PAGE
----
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at high water mark upon the eastern shore of the river, when we landed to see the nature and appearance of the country; the ebb tide which came very strong down the river not permitting us to proceed far up it. Amongst the largest and most common trees, there was one which I had never seen at Port Jackson. The leafy parts afford a dark shade and bear some resemblance to a Pine: when cut, the wood smelt strongly of Turpentine, which is also exsuded from places where the Bark had been wounded. The external part of the wood is white, but the body of it is a reddish brown; the bark somewhat resembles that of the tree called the iron bark at Port Jackson. The soil was every where sandy where we saw it. In returning to the sloop, we passed by a dry shoal laying off the mouth of the river. The deep channel into the river is between this shoal & Point Skirmish and there is from three to six fathoms in it. From the situation where the Sloop lay at this time, the bay had no appearance of closing round but seemed to promise a large river at its head and a communication with Moreton Bay, if not something more interesting. At 3 in the afternoon we got under weigh with a light northerly air to proceed up it. In passing over the edge of the shoal upon which we had anchored, the Sloop touched the ground, but the rise of the tide took her over into deep water in a few minutes, and we then steered South, carrying regular soundings with us from six to four and a half fathoms till dark and then anchored about three miles from the western shore in five fathoms upon a bottom which was soft & muddy, whereas heretofore, the ground had been always sandy. The extreme of the land near Cape Moreton N33 1/2° E and the highest Glass House N44 1/2° W.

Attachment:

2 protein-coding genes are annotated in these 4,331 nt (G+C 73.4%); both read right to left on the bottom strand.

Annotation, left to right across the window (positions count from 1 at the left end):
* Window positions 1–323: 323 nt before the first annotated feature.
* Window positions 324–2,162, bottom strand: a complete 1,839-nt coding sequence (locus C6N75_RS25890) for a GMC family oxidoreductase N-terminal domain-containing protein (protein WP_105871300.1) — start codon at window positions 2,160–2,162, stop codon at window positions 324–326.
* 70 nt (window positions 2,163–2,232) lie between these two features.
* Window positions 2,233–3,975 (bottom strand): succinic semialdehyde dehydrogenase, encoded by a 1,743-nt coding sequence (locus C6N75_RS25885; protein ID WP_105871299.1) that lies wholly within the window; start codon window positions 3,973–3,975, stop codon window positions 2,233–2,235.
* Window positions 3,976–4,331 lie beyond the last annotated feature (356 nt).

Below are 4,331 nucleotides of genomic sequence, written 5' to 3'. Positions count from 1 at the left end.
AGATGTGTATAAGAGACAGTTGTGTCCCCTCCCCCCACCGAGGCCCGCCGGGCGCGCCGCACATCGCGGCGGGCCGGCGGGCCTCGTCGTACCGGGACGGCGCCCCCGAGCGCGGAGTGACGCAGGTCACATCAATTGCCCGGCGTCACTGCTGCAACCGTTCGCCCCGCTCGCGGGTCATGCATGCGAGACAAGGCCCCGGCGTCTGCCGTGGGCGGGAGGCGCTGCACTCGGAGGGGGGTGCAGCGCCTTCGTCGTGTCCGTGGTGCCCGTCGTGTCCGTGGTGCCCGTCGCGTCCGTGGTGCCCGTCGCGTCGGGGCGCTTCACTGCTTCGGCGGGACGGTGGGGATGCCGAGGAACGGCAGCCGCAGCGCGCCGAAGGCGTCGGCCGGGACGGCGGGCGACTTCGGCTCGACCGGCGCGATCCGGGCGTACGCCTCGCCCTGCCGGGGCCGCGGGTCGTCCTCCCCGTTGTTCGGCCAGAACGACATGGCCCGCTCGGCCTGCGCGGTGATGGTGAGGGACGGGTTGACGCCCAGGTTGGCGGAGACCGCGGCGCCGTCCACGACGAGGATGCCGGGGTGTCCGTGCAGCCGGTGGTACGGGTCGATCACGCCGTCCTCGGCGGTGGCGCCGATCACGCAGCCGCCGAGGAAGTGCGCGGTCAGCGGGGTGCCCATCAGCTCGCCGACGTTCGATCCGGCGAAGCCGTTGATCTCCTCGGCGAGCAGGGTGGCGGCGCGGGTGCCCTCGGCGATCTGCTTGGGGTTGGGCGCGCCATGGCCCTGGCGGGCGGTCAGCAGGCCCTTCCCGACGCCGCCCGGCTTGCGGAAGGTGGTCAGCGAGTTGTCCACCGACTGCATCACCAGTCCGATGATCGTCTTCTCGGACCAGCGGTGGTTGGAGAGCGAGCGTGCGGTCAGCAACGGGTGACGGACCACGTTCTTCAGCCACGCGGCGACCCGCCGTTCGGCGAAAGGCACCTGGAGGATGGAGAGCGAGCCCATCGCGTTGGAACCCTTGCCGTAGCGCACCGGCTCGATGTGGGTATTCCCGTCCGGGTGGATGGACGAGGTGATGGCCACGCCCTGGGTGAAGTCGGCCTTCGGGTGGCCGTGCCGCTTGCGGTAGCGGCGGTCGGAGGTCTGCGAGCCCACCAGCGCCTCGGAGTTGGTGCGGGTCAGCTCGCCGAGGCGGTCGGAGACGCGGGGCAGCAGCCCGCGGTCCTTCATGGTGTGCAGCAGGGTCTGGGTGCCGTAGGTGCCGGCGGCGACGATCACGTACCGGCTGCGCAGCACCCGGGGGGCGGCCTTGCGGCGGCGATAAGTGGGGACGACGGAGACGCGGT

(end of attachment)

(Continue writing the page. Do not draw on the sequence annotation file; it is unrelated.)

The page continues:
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Wednesday. 17th At daylight on Wednesday morning we again weighed and turned up with a southerly breeze, as long as the tide lasted. At half past ten oClock, anchored one mile and a half off a point that has red cliffs in it, in three and half fathoms. A little West of this Point I observed the latitude with the artifical horizon to be 27°:16’:25" south. The bight which lays round the Point, is shoal with a muddy bottom; the land is low, but not so sandy as in the neighbourhood of the river. The rocks are a strongly impregnated Iron stone, with some small pieces of granite & chrystal scattered about the shore. From Red Cliff Point we pulled over to a green head about two miles to the westward,round which the bight is contracted into a river like form, but the greatest part of it is dry at low water. The wood that we collected at high water mark for our fire, proved to be Cedar and of a fine Grain.